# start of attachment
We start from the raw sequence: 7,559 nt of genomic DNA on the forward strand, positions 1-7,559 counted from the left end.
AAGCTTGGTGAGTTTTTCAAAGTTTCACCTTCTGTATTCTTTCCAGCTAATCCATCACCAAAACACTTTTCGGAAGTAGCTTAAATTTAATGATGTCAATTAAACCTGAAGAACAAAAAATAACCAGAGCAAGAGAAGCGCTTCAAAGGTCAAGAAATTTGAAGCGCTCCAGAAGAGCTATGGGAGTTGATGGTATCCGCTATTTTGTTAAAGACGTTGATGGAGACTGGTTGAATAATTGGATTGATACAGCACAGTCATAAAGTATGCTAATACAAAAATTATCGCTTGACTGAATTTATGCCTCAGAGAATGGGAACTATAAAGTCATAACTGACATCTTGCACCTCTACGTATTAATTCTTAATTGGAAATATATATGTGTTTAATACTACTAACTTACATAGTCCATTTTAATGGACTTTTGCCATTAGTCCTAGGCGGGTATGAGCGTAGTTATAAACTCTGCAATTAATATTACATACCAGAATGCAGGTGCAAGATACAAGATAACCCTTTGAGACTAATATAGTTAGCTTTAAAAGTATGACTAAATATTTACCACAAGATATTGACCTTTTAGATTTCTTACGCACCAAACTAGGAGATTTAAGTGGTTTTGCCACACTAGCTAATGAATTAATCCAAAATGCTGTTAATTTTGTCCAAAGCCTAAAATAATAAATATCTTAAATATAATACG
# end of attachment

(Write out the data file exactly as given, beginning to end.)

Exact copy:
We start from the raw sequence: 7,559 nt of genomic DNA on the forward strand, positions 1-7,559 counted from the left end.
AAGCTTGGTGAGTTTTTCAAAGTTTCACCTTCTGTATTCTTTCCAGCTAATCCATCACCAAAACACTTTTCGGAAGTAGCTTAAATTTAATGATGTCAATTAAACCTGAAGAACAAAAAATAACCAGAGCAAGAGAAGCGCTTCAAAGGTCAAGAAATTTGAAGCGCTCCAGAAGAGCTATGGGAGTTGATGGTATCCGCTATTTTGTTAAAGACGTTGATGGAGACTGGTTGAATAATTGGATTGATACAGCACAGTCATAAAGTATGCTAATACAAAAATTATCGCTTGACTGAATTTATGCCTCAGAGAATGGGAACTATAAAGTCATAACTGACATCTTGCACCTCTACGTATTAATTCTTAATTGGAAATATATATGTGTTTAATACTACTAACTTACATAGTCCATTTTAATGGACTTTTGCCATTAGTCCTAGGCGGGTATGAGCGTAGTTATAAACTCTGCAATTAATATTACATACCAGAATGCAGGTGCAAGATACAAGATAACCCTTTGAGACTAATATAGTTAGCTTTAAAAGTATGACTAAATATTTACCACAAGATATTGACCTTTTAGATTTCTTACGCACCAAACTAGGAGATTTAAGTGGTTTTGCCACACTAGCTAATGAATTAATCCAAAATGCTGTTAATTTTGTCCAAAGCCTAAAATAATAAATATCTTAAATATAATACG